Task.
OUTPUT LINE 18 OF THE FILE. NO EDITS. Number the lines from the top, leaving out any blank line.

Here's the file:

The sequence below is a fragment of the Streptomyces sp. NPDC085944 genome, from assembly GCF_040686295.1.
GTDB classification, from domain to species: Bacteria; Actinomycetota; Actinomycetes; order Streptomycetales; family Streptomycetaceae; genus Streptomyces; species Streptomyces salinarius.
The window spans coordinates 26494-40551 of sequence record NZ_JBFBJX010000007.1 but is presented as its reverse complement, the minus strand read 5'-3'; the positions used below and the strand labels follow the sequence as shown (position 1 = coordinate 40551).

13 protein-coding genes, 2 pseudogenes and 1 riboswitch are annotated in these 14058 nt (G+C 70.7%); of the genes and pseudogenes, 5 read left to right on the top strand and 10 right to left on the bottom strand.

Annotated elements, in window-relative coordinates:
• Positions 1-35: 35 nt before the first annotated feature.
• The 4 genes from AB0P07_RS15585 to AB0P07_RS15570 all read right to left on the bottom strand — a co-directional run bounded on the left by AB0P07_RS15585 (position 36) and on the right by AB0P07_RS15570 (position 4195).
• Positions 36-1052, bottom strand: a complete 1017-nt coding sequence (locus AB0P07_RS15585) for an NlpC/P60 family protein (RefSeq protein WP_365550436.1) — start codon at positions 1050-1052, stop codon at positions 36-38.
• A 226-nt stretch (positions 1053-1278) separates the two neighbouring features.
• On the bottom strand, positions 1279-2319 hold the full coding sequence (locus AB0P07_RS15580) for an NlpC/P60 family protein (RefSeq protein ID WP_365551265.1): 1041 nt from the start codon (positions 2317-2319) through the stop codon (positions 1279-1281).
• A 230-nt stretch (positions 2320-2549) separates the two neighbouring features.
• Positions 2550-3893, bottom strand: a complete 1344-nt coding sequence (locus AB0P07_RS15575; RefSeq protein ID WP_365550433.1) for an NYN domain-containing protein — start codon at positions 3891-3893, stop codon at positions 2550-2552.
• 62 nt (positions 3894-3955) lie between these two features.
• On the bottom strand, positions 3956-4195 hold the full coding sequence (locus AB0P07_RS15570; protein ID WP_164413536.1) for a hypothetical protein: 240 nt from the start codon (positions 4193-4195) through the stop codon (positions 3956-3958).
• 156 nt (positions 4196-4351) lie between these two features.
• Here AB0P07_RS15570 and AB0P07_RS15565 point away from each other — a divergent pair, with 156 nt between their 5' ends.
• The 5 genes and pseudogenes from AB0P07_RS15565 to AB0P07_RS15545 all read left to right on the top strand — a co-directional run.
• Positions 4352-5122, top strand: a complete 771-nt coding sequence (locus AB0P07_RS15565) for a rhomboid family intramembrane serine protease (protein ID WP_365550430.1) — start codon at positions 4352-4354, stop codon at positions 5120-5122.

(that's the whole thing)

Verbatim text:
• Positions 4352-5122, top strand: a complete 771-nt coding sequence (locus AB0P07_RS15565) for a rhomboid family intramembrane serine protease (protein ID WP_365550430.1) — start codon at positions 4352-4354, stop codon at positions 5120-5122.